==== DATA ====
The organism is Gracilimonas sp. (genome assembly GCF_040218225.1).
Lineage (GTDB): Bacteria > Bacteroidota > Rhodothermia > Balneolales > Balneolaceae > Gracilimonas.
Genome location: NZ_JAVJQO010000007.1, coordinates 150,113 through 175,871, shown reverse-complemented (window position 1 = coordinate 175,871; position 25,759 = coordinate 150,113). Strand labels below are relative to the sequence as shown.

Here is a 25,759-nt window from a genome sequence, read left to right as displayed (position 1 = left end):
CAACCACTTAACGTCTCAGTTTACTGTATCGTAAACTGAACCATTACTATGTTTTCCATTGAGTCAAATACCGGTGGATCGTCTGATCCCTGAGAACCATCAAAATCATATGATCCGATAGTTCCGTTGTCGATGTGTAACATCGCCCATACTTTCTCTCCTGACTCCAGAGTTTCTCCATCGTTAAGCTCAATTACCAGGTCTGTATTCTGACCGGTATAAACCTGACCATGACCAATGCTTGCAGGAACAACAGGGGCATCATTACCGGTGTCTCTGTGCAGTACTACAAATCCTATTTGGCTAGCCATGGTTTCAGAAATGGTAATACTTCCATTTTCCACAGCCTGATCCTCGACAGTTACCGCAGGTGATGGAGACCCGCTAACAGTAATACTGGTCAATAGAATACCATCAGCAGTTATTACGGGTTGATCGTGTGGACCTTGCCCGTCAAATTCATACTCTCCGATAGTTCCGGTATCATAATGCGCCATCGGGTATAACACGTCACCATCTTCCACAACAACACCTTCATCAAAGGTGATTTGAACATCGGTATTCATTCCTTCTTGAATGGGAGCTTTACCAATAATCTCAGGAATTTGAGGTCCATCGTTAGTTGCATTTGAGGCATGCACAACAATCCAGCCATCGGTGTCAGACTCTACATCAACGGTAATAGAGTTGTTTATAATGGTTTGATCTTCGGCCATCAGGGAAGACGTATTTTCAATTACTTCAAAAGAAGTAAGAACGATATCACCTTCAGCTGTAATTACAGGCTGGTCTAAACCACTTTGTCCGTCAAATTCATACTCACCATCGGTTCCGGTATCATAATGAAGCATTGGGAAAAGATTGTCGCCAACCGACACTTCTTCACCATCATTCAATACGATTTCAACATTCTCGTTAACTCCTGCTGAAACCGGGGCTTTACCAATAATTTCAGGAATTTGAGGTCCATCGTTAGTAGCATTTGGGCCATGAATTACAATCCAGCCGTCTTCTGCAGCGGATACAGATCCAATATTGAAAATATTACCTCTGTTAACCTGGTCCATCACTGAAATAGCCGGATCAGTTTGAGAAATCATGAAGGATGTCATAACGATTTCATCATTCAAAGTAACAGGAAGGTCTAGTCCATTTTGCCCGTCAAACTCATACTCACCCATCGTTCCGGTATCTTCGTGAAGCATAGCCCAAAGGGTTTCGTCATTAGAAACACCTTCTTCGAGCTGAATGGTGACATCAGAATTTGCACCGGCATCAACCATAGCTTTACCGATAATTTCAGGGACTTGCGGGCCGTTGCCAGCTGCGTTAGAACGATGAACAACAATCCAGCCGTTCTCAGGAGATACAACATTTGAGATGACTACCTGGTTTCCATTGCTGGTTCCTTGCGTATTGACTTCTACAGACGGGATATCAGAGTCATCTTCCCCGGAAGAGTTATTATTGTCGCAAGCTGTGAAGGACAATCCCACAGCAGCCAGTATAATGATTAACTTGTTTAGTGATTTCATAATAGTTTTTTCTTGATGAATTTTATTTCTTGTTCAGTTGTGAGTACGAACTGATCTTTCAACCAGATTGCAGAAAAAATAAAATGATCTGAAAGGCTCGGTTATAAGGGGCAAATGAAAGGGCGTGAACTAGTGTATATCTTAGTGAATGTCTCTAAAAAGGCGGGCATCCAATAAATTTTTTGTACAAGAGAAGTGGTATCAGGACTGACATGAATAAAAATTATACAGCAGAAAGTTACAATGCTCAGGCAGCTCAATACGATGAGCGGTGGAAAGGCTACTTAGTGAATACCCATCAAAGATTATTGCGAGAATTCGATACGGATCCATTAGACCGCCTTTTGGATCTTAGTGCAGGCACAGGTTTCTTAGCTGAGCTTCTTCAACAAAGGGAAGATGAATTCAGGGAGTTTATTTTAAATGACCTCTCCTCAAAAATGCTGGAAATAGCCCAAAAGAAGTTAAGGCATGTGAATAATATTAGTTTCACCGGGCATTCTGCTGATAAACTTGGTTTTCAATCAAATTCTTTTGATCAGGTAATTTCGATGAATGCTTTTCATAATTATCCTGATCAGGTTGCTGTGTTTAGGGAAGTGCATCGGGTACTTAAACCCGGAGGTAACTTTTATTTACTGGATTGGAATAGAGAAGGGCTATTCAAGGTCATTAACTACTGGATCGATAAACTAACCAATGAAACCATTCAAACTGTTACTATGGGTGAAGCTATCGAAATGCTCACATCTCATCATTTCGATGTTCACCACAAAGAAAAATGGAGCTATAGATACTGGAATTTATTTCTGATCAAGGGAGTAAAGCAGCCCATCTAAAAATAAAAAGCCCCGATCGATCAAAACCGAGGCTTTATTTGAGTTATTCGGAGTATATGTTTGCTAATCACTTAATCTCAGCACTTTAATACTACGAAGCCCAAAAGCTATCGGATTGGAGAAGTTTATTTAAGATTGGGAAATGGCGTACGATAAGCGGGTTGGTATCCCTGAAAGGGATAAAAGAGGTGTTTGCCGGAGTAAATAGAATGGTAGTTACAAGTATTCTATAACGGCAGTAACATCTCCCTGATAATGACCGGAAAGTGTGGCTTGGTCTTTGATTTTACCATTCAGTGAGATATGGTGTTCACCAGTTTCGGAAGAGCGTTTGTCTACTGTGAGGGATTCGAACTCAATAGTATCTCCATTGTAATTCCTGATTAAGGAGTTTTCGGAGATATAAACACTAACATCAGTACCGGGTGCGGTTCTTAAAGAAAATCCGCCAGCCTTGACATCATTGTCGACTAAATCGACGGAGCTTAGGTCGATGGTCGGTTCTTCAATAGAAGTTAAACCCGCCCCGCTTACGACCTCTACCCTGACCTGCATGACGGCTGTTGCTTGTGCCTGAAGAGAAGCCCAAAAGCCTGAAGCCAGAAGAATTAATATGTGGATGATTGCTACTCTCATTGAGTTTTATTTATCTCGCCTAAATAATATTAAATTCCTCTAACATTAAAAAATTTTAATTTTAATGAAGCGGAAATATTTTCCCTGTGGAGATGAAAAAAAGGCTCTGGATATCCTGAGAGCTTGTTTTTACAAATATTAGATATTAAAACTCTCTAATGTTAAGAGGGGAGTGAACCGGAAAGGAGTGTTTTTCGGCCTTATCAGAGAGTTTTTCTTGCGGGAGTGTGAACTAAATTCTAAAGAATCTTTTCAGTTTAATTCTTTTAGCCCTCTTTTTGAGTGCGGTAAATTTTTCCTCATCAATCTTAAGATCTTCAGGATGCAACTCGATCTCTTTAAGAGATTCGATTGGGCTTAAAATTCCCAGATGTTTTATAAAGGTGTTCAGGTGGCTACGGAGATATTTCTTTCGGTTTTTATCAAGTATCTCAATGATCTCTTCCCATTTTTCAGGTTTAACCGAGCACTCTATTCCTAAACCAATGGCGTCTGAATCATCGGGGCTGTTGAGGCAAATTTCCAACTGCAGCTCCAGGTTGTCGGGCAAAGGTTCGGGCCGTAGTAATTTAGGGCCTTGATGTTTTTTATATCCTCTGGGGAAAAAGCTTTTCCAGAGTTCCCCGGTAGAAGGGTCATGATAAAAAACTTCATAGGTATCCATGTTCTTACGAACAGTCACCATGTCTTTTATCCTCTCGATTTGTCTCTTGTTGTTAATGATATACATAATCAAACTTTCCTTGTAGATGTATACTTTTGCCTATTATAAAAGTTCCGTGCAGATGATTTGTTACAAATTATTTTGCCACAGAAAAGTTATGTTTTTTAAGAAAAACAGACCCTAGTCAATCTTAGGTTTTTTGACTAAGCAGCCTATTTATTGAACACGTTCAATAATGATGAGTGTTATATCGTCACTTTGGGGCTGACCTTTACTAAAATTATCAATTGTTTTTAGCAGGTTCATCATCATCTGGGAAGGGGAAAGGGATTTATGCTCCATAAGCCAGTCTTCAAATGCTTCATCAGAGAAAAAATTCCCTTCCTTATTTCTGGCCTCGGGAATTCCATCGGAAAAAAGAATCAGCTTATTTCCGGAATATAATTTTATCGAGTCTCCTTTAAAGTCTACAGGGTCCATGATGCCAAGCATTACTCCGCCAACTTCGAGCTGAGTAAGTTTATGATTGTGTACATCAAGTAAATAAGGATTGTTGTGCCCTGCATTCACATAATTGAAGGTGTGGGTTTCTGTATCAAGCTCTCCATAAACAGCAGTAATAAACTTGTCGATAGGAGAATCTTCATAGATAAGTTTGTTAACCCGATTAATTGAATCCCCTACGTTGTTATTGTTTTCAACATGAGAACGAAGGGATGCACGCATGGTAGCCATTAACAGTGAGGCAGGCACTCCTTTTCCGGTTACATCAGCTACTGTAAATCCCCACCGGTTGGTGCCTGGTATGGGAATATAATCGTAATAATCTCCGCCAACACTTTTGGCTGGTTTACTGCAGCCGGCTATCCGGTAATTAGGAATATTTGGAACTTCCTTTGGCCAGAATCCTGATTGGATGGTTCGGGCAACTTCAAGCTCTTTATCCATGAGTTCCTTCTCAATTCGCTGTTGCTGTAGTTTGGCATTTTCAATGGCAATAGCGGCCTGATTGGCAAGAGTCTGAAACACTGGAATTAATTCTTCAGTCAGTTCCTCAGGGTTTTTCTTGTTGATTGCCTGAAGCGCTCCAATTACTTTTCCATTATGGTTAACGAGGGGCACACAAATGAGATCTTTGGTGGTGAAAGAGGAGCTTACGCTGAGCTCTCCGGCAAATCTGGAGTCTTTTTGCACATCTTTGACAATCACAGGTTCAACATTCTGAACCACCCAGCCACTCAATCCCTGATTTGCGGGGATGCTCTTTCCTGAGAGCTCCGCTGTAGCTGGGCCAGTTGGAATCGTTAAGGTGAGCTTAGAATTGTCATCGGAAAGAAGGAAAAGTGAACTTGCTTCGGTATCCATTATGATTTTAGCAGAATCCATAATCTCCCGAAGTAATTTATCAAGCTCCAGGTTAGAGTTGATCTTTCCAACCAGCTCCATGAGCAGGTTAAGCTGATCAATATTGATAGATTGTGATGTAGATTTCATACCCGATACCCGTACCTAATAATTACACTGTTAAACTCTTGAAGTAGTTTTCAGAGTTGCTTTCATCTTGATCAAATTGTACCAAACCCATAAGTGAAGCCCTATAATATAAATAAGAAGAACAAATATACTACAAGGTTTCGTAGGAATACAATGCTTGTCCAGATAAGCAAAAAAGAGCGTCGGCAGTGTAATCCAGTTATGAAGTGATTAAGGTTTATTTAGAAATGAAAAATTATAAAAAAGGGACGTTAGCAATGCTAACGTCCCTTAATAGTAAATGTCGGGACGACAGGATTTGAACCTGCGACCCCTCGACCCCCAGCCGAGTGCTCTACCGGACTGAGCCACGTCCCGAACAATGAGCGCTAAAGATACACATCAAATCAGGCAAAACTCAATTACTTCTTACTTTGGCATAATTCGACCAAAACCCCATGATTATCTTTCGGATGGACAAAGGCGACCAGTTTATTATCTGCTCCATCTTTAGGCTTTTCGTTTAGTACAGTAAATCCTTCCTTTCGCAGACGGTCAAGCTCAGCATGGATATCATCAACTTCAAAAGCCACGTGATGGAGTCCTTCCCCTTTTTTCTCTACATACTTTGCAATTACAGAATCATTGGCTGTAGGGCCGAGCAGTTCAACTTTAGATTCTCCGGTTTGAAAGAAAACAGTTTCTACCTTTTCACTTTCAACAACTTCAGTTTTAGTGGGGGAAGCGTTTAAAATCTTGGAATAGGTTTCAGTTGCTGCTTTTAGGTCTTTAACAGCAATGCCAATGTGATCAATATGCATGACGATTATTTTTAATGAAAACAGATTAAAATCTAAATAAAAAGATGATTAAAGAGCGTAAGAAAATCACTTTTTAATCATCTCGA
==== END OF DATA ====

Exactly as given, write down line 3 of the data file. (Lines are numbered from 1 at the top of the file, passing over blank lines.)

Genome location: NZ_JAVJQO010000007.1, coordinates 150,113 through 175,871, shown reverse-complemented (window position 1 = coordinate 175,871; position 25,759 = coordinate 150,113). Strand labels below are relative to the sequence as shown.